Urban architects, architectural historians, and archaeologists can all record their subjects better if they have appropriate panorama camera equipment available.


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Suggestions for panoramic cameras: Fuji GX617, Linhof Technorama 617, Dr Gilde 617, KST Eyescan 624

panorama camera equipment, Wisner, Better Light
The snapshot here shows the large format 4x5 seamless digital panorama system in action in the Ozark Mountains of Missouri.

A 35mm camera system is a good start, and a 21 mm lens is going in the right direction, but you do not really get into the panorama stage until

you try out the 15 mm (non-distorting) lenses. Leica, Nikon, and possibly other companies make them. Some years Nikon offered a 14mm, other years a 15mm. These are not fish-eye lenses. Do not attempt to do panoramic photographs with a fish-eye.

We do not recommend Sigma, Tamron, or any cheap after market lenses unless you are only taking snapshots for the Internet. If you are doing serious photography, get a serious lens.

The snapshots here shows the large format 4x5 seamless digital panorama system in action in the Ozark Mountains of Missouri. Notice how we use a Kart-a-Bag; this doubles as a cart and as a sturdy table for all the equipment. You can get this Kart-a-Bag from the company of the same name, a division of Remin.

Here is the digital panoramic results by Nicholas Hellmuth, fields in Ozark Mountains of Missouri.

Next step in 35mm would be the innovative Hasselblad Xpan.

But to get mural-sized enlargements, we recommend medium format. A few cameras such a Horseman SW612 or Linhof Technorama 612 PC II offer 6x12 cm negative size, but if you need an image that proportion migth as well go all the way to 6x17 cm with the Linhof or Fuji option. Once you are thinking about this class of equipment you get into the realm of serious panorama cameras, and at this point we recommend you join the IAPP.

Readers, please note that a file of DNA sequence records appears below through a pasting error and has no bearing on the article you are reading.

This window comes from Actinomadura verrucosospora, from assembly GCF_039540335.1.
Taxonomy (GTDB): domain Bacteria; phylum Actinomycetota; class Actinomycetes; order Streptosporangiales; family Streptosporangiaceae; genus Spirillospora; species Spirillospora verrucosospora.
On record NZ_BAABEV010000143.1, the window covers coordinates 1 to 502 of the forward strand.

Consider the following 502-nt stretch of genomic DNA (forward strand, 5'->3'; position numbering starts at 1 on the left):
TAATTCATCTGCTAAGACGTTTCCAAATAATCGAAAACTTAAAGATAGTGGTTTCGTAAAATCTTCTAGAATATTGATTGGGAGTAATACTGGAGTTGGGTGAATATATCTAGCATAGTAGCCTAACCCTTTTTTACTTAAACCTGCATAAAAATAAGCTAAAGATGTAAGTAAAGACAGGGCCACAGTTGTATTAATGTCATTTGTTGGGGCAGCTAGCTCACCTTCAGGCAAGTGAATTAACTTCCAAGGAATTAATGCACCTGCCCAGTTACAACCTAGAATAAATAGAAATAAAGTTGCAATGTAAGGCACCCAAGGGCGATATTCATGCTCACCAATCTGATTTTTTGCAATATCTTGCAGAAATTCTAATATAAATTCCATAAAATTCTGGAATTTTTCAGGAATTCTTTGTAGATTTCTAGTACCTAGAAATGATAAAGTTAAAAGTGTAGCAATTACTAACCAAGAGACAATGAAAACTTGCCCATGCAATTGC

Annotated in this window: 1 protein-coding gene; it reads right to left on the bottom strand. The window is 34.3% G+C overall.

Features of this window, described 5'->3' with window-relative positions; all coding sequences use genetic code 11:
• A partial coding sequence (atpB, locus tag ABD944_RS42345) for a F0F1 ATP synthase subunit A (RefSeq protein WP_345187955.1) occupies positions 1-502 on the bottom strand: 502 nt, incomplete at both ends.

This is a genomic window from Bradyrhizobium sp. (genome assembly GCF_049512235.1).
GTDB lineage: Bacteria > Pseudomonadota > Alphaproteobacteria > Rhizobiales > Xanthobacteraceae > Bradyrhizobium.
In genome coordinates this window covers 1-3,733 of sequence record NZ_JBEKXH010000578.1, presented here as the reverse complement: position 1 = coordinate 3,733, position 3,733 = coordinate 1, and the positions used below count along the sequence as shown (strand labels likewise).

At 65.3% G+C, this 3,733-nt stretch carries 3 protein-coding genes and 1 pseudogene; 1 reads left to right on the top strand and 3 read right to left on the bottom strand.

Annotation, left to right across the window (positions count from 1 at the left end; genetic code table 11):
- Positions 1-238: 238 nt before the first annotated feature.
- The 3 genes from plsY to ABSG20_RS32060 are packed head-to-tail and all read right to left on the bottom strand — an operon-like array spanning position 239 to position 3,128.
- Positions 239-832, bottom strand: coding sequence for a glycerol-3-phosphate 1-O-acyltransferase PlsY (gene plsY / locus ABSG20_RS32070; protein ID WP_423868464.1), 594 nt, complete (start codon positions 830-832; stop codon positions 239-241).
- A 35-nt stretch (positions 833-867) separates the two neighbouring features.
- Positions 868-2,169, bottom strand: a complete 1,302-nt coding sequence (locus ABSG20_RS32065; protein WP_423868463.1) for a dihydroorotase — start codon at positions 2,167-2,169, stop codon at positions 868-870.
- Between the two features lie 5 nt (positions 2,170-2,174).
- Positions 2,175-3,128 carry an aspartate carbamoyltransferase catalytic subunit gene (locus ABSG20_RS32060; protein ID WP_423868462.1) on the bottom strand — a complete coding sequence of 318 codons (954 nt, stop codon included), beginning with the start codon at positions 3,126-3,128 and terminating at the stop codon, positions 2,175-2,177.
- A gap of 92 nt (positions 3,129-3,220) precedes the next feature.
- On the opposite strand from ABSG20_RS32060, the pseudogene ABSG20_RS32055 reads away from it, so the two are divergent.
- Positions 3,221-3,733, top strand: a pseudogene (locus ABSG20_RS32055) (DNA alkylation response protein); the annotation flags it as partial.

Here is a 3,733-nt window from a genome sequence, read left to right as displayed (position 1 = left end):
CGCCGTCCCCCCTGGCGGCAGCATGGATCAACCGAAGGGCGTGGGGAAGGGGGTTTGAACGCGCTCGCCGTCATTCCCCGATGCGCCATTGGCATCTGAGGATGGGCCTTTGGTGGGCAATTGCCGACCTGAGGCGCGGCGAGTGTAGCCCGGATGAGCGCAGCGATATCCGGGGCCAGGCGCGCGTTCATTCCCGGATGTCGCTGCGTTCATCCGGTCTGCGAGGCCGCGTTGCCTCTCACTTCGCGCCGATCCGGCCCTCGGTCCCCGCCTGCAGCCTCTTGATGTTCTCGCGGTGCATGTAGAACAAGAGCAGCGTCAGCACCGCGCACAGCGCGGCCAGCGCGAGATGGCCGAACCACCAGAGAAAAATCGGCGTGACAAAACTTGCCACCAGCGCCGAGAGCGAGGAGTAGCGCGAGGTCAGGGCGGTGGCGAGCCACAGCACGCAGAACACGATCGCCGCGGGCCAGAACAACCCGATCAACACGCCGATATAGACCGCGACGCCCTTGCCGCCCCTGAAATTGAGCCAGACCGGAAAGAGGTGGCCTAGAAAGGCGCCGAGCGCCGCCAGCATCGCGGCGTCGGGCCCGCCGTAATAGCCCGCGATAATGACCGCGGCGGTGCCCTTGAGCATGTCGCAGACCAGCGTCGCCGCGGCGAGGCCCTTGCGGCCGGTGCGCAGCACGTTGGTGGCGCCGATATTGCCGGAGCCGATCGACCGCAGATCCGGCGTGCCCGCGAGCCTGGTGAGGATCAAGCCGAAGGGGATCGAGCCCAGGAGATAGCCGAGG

At one point I had a hand-made adaption of a Linhof ThechnaKardan. I got it from Ken Hansen in the 1990's. Can't remember wheter it was one of the Chet Hanchett panos; I believe it was wider than 17 centimeters.

When people talk about serious panorama cameras (with moving lens), the Linhof Technorama 617 S III or Fuji GX6 17 (6x17 centimeters) are what most people think of first. But everyone who uses them lists the features they are missing. That is why Dr Gilde has created his engineering marvel. We recommend the next step deeper into a serious hobby, second business, home or retirement business panorama photographer would be to move up to a Gilde camera.

Dr. Gilde System-Kamera-Technologie

I have seen these remarkable Gilde 66-17 MST 3D cameras at Photokina over the years, but have never had a demo model available to try it out. Off hand it appears to have every feature that is missing on the Fuji 617 and Linhof 617. If you wish to acquire more direct information, contact gilde@gilde-kamera.de.

IAPP, International Association of Panorama Photographers

The best magazine for panorama photography is from IAPP, the International Association of Panorama Photographers. This IAPP magazine covers every kind of panorama camera equipment that was ever made. The only camera not well covered are what we have found to be the two best: the best for traditional film being that of Dr Gilde; the most sophisticated for digital panoramics being that from Better Light, a panorama camera developed by Michael Collette. IAPP members use primarily traditional film rather than digital, but they are open to learning about digital technology.

 

 


Exhibit of Panorama Photographs of Guatemala 

The Popol Vuh Museum recently opened an exhibit of digital photographs by Nicholas Hellmuth, the exhibit shows over 50 circumferential rollouts of Maya vases (described on www.maya-archaeology.org). In addition there is a 15 foot long panorama of Guatemala City, printed on cloth with a Hewlett-Packard DesignJet 5000ps large format printer.

Panorama camera system
Introduction to panorama photo
Be Here Panorama Technology
Seitz
Linhof
Training
Digital panorama
IAPP (International Association of Panoramic Photographers)
 

 
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This page added July 21, 1999; links added May 1, 2000; last updated July 22, 2001, links added Mar. 2002
Most recent updated March 12, redesigned January 2004

Note: All further updates during Spring and Summer 2004 are being added to the textbook on photography by Nicholas Hellmuth. This textbook is not sold other than given to students and participants in the FLAAR courses on photography. You can get all the cameras-scanners-flaar.org web site, plus essentially the entire www.digital-photography.org website, organized as an easy course, if you sign up for the FLAAR program. The FLAAR course on photography is available worldwide, in the comfort of your home or office, via the Internet. Next course starts August-September 2004.

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